IT will rescue Britain, insists Microsoft boss

Ballmer predicts thousands of new computing jobs but calls for investment in skills

Britain's information technology industry will create almost 80,000 jobs over the next four years and will be vital to the country's economic recovery, according to the boss of Microsoft.

Steve Ballmer, who was appointed chief executive of the US computer giant in 2000, said yesterday: "There will be three times as many jobs created in the information technology sector [as] in the economy at large."

He predicted that 2,500 new IT companies would set up in the UK by 2013, creating 78,000 jobs. The forecast was compiled by the research company IDC, which expects £50.2bn to be spent on information technology in the UK this year.

Mr Ballmer was presenting the Confederation of British Industry's annual lecture, entitled "Thriving and Surviving". He introduced the crowd to Microsoft's mantra of "new efficiency", where technology would provide customers with more for less.

He added: "[The economy] may be down for a while, but we should be able to survive with the right framework and innovation. Innovation should get us back on the path to long-term economic growth."

Mr Ballmer called for more investment in education, especially science and technology, and warned that the West had fallen behind emerging economies. "We need business leadership and the right regulatory framework from governments. Then innovation will solve all the problems," he said.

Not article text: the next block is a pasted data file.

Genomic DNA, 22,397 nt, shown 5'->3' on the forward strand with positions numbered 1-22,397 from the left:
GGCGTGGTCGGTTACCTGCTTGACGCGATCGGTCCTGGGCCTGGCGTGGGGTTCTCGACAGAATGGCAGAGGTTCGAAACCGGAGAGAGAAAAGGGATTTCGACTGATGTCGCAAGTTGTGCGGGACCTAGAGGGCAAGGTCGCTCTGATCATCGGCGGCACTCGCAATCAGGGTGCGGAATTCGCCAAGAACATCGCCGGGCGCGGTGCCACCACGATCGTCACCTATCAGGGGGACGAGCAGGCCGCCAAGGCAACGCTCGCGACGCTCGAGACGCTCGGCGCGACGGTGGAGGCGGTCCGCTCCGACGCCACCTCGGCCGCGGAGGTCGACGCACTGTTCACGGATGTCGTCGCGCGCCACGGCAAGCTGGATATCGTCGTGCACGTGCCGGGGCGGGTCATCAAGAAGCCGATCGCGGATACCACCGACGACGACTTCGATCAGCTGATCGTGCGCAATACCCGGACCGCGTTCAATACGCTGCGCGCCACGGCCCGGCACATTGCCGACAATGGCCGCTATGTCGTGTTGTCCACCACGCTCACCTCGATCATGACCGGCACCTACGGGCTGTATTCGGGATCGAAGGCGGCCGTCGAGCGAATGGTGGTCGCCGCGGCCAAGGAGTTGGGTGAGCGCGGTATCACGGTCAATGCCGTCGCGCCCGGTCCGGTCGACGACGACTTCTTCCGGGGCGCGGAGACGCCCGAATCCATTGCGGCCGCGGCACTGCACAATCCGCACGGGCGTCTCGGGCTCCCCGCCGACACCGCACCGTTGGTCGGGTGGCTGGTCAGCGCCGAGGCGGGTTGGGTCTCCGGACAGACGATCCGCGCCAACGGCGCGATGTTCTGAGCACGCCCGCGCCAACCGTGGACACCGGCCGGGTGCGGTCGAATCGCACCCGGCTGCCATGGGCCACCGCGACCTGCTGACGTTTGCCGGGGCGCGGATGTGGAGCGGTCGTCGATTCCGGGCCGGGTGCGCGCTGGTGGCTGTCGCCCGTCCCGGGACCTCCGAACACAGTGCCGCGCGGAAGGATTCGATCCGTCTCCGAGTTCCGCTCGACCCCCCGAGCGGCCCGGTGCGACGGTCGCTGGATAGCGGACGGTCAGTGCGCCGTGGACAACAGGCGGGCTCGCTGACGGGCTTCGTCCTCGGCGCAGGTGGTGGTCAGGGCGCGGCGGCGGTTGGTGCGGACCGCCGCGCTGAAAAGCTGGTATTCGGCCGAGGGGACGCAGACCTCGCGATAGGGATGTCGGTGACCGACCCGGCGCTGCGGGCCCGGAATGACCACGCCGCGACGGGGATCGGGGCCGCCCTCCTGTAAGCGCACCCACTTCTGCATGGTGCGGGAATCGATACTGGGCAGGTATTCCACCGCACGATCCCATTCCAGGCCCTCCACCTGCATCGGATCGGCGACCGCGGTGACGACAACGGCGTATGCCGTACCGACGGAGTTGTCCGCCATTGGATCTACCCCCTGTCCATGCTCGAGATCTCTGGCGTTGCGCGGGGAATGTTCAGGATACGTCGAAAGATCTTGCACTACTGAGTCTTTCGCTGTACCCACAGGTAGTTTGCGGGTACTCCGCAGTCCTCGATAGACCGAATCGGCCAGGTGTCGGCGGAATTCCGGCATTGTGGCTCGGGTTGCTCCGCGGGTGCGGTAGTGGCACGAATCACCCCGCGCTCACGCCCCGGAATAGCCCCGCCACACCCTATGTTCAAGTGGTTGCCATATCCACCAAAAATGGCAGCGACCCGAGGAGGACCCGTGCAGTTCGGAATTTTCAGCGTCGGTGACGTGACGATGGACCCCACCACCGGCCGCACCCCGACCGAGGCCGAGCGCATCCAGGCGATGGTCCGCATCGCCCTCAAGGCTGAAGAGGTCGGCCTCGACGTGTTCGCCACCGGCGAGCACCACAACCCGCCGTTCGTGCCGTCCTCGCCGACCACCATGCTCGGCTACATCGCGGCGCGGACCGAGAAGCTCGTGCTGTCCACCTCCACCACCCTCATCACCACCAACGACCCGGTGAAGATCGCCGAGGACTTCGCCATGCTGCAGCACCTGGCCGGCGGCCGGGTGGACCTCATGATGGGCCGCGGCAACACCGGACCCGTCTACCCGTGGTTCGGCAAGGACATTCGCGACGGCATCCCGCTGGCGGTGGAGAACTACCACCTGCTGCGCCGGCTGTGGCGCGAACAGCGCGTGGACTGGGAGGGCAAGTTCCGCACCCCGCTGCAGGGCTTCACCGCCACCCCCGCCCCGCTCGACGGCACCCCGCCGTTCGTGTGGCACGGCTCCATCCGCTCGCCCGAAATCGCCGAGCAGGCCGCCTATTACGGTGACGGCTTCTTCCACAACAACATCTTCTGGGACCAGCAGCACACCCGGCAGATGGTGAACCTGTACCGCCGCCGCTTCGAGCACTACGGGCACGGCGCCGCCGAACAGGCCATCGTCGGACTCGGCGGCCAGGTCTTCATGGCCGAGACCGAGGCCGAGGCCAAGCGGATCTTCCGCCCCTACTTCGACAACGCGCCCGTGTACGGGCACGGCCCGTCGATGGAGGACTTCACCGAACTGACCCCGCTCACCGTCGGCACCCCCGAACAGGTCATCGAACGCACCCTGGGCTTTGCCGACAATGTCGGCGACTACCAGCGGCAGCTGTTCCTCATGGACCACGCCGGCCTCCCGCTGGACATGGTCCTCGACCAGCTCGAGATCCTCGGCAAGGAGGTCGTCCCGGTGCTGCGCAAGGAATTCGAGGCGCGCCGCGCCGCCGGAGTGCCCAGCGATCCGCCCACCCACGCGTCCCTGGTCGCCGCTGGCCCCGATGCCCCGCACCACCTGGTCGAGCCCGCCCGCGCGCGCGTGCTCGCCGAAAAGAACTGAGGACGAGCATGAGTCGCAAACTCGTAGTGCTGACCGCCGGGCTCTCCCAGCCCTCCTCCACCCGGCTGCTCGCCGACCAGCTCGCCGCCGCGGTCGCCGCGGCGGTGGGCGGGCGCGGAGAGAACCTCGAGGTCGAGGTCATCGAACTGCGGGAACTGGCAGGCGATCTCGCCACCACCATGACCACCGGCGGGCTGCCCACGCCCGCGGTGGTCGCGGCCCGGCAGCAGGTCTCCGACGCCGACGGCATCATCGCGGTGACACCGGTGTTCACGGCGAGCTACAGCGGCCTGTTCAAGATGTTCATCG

Microsoft had not been immune from the recession, Mr Ballmer admitted, with businesses spending down by 20 per cent and consumer spending also falling. But he insisted that despite its first decline in revenue, Microsoft was in good shape, saying: "I had to concede that any revenue decline is severe if you've never had one, but it was only a few per cent."

He called the global credit crisis a "cultural reformation" for Microsoft because the company "couldn't continue to invest like we had". He said that in the wake of the credit crunch "the real productivity growth driving gross domestic product will be work processes and innovation".

GDP growth was bound up in information technology, Mr Ballmer explained, and the US and the UK were "increasingly based on services not manufacturing". "Services are driven by better use of information," he said. "I see more scope for innovation in information technology than ever in the next five to 10 years."

Today, Microsoft will unveil its first Windows-based mobile phone. Mr Ballmer also said his company's decision to take on Google by launching its Bing internet search engine was paying off. "We haven't blown the doors off yet but people are pleased with the product and it is growing," he said.

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